The animals were made for man, and if he grows through their pain, it seems to bring them into the circle of redemption in a fashion which more than compensates for their present loss. But unquestionably we must always go on saying that one great way in which God proves what we are is through His creatures, and even the sentimentalists of our day may do us good if they remind us of our deep responsibilities towards the animals which He has not only given for our use, but also entrusted to our care. For myself, I always cling to the hope that there must be some larger and wider future open to them beyond the grave, in which their present ministries may be continued in some higher way. “Thou Lord, shalt save both man and beast, how excellent is Thy mercy, O God.”


There is one other thing which I must put before you because, through failure to grasp it, so many fall into mistakes, and give to animals a sort of pity which is disproportionate, and therefore disturbing to the mental balance. It is a consideration which delivers us from some of the darker shadows which rest on the natural world. The universality of pain in the animal world oppresses us, when we look closely at it. In dealing with it, emotion so often takes the place of reason, and men say, “If this is God’s world, I will not believe in God.” There is something of that hinted at in “In Memoriam,” as we all know. And John Stuart Mill’s famous indictment of nature, with which most of us are familiar, is rhetorical and emotional to an extent which startles us in a profound logician. But let us ask ourselves, what do we really know of the sufferings of animals? No one doubts that they suffer; but they have not that look before and after which gives the sting to human pain, and like children, they seem to give strong indications when they are called on to suffer very slight pain. Moreover, there are strong evidences of the power of fascination exercised by one on another, as, e.g, by a cat on a mouse; and fascination probably destroys pain. Really we know little about them; they have organs of sensation of which we know nothing, they seem to perceive colours invisible to us, their instincts are far more numerous and finer than our own; if, instead of reading into them our own sensations, we put ourselves under the guidance of the zoologist, and try to study theirs, we begin to see dimly that their life is not merely a reflection of ours, and that though what would seem to be analogous to pain in us exists in them, yet it has compensations of which we know nothing. To know really about animals, about their feelings no less than about their future we should have to know everything, to comprehend the Divine nature and the whole plan of Providence from start to finish. But we cannot know all this as things are, and we embark on a very misleading course when we transfer to them our own sensations of pain. It is certain, for instance, that a dog will wag his tail when he is apparently suffering tortures which, if we men were suffering them, would make any analogous operation in ourselves impossible. And I refer to this here because it touches so closely the moral question.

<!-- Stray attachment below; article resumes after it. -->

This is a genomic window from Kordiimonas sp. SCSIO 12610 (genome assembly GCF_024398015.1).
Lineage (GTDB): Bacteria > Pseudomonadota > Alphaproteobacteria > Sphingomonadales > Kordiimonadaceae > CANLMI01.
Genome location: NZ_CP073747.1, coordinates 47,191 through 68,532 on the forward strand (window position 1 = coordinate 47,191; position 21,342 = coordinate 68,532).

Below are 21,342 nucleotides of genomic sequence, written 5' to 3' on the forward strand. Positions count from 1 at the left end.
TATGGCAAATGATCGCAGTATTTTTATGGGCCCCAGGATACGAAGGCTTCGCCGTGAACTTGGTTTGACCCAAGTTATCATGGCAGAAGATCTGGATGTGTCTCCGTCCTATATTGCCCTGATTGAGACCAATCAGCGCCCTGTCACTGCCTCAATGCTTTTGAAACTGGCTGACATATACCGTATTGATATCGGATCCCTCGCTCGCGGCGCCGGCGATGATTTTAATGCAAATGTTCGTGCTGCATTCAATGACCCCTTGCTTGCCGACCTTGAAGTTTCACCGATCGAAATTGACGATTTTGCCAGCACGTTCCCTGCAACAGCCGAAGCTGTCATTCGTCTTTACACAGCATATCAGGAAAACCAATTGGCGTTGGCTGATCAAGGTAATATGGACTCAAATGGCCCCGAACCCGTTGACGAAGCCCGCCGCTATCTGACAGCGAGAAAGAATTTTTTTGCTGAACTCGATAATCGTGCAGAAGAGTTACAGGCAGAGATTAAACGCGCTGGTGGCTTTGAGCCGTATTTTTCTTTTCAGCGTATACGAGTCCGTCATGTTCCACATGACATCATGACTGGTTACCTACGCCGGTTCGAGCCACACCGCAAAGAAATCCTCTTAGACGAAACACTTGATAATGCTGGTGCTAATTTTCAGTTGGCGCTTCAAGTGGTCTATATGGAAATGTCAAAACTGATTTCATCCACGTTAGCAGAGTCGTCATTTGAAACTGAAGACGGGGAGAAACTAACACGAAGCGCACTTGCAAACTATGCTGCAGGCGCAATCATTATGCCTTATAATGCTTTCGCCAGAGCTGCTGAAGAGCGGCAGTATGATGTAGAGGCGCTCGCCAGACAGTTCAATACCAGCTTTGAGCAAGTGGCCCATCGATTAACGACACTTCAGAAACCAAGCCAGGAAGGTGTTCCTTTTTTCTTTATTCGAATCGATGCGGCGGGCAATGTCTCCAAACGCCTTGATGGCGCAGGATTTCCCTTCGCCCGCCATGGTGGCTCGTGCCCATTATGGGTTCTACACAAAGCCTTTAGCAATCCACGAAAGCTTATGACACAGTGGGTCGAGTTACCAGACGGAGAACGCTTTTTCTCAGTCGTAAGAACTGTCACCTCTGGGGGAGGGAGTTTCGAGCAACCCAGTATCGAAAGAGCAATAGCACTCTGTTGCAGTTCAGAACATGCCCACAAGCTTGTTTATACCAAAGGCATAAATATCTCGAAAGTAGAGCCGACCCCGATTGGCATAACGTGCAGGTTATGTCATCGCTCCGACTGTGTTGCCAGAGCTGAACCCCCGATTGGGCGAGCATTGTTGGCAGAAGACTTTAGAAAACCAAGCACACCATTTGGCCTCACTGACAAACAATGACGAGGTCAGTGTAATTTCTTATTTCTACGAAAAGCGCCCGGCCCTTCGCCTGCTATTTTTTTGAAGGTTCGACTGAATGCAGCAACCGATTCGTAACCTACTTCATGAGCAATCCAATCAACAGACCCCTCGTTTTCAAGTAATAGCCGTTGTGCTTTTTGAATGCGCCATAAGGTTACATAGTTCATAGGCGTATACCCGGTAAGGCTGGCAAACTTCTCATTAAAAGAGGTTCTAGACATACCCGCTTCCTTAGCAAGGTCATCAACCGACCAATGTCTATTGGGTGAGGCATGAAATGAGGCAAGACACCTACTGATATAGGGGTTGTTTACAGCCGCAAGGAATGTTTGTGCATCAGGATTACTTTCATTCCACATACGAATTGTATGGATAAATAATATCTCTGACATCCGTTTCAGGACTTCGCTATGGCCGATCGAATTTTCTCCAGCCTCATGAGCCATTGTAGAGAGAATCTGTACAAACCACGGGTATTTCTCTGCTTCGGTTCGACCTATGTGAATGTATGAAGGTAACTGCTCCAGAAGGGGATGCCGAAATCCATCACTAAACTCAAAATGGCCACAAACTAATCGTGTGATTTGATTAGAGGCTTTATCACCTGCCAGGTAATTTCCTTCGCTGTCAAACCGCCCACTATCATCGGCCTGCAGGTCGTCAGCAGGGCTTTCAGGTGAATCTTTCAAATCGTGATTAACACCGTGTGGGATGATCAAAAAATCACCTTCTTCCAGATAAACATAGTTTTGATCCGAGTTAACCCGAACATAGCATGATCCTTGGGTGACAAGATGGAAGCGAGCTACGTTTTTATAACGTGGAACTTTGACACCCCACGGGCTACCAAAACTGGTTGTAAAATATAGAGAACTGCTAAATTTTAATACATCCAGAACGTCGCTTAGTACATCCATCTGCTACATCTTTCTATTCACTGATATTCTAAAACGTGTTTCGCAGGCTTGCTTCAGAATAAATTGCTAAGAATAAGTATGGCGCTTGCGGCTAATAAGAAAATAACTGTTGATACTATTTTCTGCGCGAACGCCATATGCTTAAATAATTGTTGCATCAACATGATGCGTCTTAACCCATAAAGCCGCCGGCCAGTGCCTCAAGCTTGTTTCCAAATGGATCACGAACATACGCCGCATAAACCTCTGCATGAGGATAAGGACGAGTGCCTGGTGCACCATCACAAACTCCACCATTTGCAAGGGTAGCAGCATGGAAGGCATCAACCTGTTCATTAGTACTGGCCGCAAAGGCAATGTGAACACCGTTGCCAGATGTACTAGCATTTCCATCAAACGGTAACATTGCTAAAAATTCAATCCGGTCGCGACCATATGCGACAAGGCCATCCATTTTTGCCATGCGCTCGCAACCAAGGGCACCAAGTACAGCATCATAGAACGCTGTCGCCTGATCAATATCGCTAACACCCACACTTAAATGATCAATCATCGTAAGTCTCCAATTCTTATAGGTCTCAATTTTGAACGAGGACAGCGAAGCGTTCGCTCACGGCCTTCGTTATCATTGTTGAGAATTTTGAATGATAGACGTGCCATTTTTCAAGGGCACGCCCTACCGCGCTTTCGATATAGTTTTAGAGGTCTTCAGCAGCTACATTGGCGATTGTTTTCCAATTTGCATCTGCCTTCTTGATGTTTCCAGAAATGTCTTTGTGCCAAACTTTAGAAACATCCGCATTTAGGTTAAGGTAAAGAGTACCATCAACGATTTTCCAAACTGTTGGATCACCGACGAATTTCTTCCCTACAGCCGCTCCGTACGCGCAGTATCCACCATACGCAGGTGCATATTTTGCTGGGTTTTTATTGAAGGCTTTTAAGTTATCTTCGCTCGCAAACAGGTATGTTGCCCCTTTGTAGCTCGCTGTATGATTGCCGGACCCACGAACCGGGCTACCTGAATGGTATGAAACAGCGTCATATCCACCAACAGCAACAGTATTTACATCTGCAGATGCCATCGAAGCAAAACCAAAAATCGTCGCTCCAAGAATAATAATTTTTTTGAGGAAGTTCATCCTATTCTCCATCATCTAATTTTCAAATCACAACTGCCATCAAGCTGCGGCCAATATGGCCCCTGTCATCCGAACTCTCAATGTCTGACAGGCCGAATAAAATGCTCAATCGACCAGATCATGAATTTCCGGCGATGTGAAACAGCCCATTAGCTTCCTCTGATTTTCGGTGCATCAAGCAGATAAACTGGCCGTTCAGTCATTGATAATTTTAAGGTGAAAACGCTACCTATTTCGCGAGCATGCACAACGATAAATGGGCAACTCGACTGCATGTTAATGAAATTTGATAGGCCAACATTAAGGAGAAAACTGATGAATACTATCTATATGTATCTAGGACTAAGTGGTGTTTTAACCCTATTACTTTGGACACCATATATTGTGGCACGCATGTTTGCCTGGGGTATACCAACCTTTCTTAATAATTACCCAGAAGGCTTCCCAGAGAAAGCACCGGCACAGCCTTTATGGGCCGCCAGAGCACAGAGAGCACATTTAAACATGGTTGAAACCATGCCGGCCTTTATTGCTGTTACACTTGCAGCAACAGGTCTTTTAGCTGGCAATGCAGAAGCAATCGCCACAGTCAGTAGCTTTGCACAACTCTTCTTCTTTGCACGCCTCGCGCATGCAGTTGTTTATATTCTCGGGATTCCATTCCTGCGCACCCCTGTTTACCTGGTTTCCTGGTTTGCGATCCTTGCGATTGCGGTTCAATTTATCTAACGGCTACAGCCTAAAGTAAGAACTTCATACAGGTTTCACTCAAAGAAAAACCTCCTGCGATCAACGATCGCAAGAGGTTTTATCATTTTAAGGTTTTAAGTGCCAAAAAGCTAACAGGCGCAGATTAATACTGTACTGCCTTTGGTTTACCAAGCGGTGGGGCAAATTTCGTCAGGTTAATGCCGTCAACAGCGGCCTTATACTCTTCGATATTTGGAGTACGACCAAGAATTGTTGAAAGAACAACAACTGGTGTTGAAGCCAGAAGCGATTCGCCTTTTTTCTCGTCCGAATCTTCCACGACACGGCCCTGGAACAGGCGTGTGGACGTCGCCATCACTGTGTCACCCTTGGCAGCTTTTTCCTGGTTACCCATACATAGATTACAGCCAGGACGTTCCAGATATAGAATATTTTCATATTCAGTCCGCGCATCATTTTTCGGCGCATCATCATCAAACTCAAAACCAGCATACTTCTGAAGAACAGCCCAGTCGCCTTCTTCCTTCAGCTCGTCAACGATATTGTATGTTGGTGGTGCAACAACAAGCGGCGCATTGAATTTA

There is nothing more dangerous than the pessimism which is always harping on pain in man or animals; it is simply disappointed hedonism. It is the sentimental form of that complaint from which the debauched roué suffers. It says, in effect, ‘pain is the worst evil, let us weep over it;’ instead of saying ‘through pain the world is and was redeemed, let us reverence it and dwell on its highest uses.’ But while we insist on this, let us not forget that the right view of our relation to animals is only to be attained when we remember they are given to us, trusted to us, and that we are responsible to God for the use we make of them, for the way in which we behave towards them; and that while we ought not to let anthropomorphic tendencies disturb our mental balance about them, yet that there is nothing more certain in this and every age than this, that it is the token of a righteous man,—his mark—the best evidence for his sonship of the great Father of all, that he “regardeth the life of his beast.”

* See note at p. 115.


Eyton, R. (1896). Christian Pity and Animal Suffering (IV). In The Beatitudes (Second Edition, pp. 103–114). Kegan Paul, Trench, Trübner & Co. Ltd. (Public Domain)